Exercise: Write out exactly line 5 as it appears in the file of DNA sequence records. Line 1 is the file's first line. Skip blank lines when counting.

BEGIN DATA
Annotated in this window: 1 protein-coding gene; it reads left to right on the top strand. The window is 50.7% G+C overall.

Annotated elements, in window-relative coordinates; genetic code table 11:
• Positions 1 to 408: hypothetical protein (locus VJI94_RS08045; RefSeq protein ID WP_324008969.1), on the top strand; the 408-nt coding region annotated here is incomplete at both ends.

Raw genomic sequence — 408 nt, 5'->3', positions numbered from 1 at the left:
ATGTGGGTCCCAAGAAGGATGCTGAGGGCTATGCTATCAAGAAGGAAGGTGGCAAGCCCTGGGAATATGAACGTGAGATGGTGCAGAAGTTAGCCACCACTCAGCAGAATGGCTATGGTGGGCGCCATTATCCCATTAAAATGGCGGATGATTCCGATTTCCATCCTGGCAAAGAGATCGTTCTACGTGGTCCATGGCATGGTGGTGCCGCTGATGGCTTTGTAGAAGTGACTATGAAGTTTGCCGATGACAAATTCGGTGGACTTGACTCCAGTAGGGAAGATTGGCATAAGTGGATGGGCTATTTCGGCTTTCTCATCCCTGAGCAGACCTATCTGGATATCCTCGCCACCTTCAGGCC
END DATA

ATGTGGGTCCCAAGAAGGATGCTGAGGGCTATGCTATCAAGAAGGAAGGTGGCAAGCCCTGGGAATATGAACGTGAGATGGTGCAGAAGTTAGCCACCACTCAGCAGAATGGCTATGGTGGGCGCCATTATCCCATTAAAATGGCGGATGATTCCGATTTCCATCCTGGCAAAGAGATCGTTCTACGTGGTCCATGGCATGGTGGTGCCGCTGATGGCTTTGTAGAAGTGACTATGAAGTTTGCCGATGACAAATTCGGTGGACTTGACTCCAGTAGGGAAGATTGGCATAAGTGGATGGGCTATTTCGGCTTTCTCATCCCTGAGCAGACCTATCTGGATATCCTCGCCACCTTCAGGCC